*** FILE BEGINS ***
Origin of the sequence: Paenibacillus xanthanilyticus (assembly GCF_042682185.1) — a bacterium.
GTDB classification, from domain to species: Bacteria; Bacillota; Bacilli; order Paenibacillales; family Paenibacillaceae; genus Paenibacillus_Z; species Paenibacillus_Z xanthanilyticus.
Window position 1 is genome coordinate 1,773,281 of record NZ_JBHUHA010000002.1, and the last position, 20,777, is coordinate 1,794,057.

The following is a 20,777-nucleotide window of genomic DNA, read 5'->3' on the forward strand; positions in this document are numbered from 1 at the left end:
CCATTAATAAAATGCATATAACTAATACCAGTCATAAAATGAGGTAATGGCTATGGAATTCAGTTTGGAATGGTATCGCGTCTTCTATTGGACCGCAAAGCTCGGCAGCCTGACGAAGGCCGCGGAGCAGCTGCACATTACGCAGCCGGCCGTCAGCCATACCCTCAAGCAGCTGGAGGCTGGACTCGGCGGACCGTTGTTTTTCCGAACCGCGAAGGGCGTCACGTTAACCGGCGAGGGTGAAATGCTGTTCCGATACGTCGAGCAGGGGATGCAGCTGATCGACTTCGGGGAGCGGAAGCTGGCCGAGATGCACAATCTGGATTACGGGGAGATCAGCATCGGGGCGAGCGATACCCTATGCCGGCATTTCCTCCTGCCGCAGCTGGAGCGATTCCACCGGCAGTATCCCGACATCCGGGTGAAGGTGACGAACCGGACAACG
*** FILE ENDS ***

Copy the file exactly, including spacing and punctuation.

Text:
Origin of the sequence: Paenibacillus xanthanilyticus (assembly GCF_042682185.1) — a bacterium.
GTDB classification, from domain to species: Bacteria; Bacillota; Bacilli; order Paenibacillales; family Paenibacillaceae; genus Paenibacillus_Z; species Paenibacillus_Z xanthanilyticus.
Window position 1 is genome coordinate 1,773,281 of record NZ_JBHUHA010000002.1, and the last position, 20,777, is coordinate 1,794,057.

The following is a 20,777-nucleotide window of genomic DNA, read 5'->3' on the forward strand; positions in this document are numbered from 1 at the left end:
CCATTAATAAAATGCATATAACTAATACCAGTCATAAAATGAGGTAATGGCTATGGAATTCAGTTTGGAATGGTATCGCGTCTTCTATTGGACCGCAAAGCTCGGCAGCCTGACGAAGGCCGCGGAGCAGCTGCACATTACGCAGCCGGCCGTCAGCCATACCCTCAAGCAGCTGGAGGCTGGACTCGGCGGACCGTTGTTTTTCCGAACCGCGAAGGGCGTCACGTTAACCGGCGAGGGTGAAATGCTGTTCCGATACGTCGAGCAGGGGATGCAGCTGATCGACTTCGGGGAGCGGAAGCTGGCCGAGATGCACAATCTGGATTACGGGGAGATCAGCATCGGGGCGAGCGATACCCTATGCCGGCATTTCCTCCTGCCGCAGCTGGAGCGATTCCACCGGCAGTATCCCGACATCCGGGTGAAGGTGACGAACCGGACAACG